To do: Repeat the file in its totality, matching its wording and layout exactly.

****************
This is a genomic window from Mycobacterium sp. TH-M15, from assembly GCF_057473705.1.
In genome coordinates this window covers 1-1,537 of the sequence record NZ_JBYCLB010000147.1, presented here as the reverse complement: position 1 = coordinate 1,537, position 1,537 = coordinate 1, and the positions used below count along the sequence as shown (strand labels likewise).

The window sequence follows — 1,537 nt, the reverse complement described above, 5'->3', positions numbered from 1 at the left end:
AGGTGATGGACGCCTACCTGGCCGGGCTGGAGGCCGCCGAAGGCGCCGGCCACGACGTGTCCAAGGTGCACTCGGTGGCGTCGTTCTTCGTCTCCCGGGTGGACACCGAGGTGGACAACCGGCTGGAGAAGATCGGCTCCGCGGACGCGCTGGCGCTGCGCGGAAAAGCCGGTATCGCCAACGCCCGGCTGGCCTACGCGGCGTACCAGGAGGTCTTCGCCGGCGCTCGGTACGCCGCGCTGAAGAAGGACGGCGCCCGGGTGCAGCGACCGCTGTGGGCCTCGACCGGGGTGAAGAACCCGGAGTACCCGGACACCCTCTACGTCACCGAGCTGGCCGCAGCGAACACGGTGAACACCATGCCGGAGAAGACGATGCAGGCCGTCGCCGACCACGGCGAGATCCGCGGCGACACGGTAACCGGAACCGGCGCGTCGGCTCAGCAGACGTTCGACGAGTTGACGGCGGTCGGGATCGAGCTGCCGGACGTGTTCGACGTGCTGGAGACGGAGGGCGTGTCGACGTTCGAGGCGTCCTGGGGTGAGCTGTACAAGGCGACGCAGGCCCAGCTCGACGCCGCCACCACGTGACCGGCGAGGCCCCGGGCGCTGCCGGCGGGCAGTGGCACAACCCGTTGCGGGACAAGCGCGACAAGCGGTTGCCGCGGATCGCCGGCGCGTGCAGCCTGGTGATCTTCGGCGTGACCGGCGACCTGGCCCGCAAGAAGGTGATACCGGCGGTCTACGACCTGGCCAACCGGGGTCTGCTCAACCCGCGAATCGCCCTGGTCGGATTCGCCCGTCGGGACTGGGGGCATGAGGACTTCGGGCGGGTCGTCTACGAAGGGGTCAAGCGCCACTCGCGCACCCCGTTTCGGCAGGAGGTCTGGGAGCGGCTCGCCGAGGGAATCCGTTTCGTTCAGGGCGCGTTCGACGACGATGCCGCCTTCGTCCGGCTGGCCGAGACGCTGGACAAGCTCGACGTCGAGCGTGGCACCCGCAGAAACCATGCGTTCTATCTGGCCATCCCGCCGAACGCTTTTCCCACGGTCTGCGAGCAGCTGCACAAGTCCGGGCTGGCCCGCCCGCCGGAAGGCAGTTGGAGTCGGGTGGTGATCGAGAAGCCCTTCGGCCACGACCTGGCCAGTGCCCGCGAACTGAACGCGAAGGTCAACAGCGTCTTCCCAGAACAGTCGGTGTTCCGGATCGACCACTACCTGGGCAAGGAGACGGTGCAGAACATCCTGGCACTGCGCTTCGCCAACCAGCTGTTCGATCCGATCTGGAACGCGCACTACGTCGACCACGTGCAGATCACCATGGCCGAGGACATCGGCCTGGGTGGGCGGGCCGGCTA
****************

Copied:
This is a genomic window from Mycobacterium sp. TH-M15, from assembly GCF_057473705.1.
In genome coordinates this window covers 1-1,537 of the sequence record NZ_JBYCLB010000147.1, presented here as the reverse complement: position 1 = coordinate 1,537, position 1,537 = coordinate 1, and the positions used below count along the sequence as shown (strand labels likewise).

The window sequence follows — 1,537 nt, the reverse complement described above, 5'->3', positions numbered from 1 at the left end:
AGGTGATGGACGCCTACCTGGCCGGGCTGGAGGCCGCCGAAGGCGCCGGCCACGACGTGTCCAAGGTGCACTCGGTGGCGTCGTTCTTCGTCTCCCGGGTGGACACCGAGGTGGACAACCGGCTGGAGAAGATCGGCTCCGCGGACGCGCTGGCGCTGCGCGGAAAAGCCGGTATCGCCAACGCCCGGCTGGCCTACGCGGCGTACCAGGAGGTCTTCGCCGGCGCTCGGTACGCCGCGCTGAAGAAGGACGGCGCCCGGGTGCAGCGACCGCTGTGGGCCTCGACCGGGGTGAAGAACCCGGAGTACCCGGACACCCTCTACGTCACCGAGCTGGCCGCAGCGAACACGGTGAACACCATGCCGGAGAAGACGATGCAGGCCGTCGCCGACCACGGCGAGATCCGCGGCGACACGGTAACCGGAACCGGCGCGTCGGCTCAGCAGACGTTCGACGAGTTGACGGCGGTCGGGATCGAGCTGCCGGACGTGTTCGACGTGCTGGAGACGGAGGGCGTGTCGACGTTCGAGGCGTCCTGGGGTGAGCTGTACAAGGCGACGCAGGCCCAGCTCGACGCCGCCACCACGTGACCGGCGAGGCCCCGGGCGCTGCCGGCGGGCAGTGGCACAACCCGTTGCGGGACAAGCGCGACAAGCGGTTGCCGCGGATCGCCGGCGCGTGCAGCCTGGTGATCTTCGGCGTGACCGGCGACCTGGCCCGCAAGAAGGTGATACCGGCGGTCTACGACCTGGCCAACCGGGGTCTGCTCAACCCGCGAATCGCCCTGGTCGGATTCGCCCGTCGGGACTGGGGGCATGAGGACTTCGGGCGGGTCGTCTACGAAGGGGTCAAGCGCCACTCGCGCACCCCGTTTCGGCAGGAGGTCTGGGAGCGGCTCGCCGAGGGAATCCGTTTCGTTCAGGGCGCGTTCGACGACGATGCCGCCTTCGTCCGGCTGGCCGAGACGCTGGACAAGCTCGACGTCGAGCGTGGCACCCGCAGAAACCATGCGTTCTATCTGGCCATCCCGCCGAACGCTTTTCCCACGGTCTGCGAGCAGCTGCACAAGTCCGGGCTGGCCCGCCCGCCGGAAGGCAGTTGGAGTCGGGTGGTGATCGAGAAGCCCTTCGGCCACGACCTGGCCAGTGCCCGCGAACTGAACGCGAAGGTCAACAGCGTCTTCCCAGAACAGTCGGTGTTCCGGATCGACCACTACCTGGGCAAGGAGACGGTGCAGAACATCCTGGCACTGCGCTTCGCCAACCAGCTGTTCGATCCGATCTGGAACGCGCACTACGTCGACCACGTGCAGATCACCATGGCCGAGGACATCGGCCTGGGTGGGCGGGCCGGCTA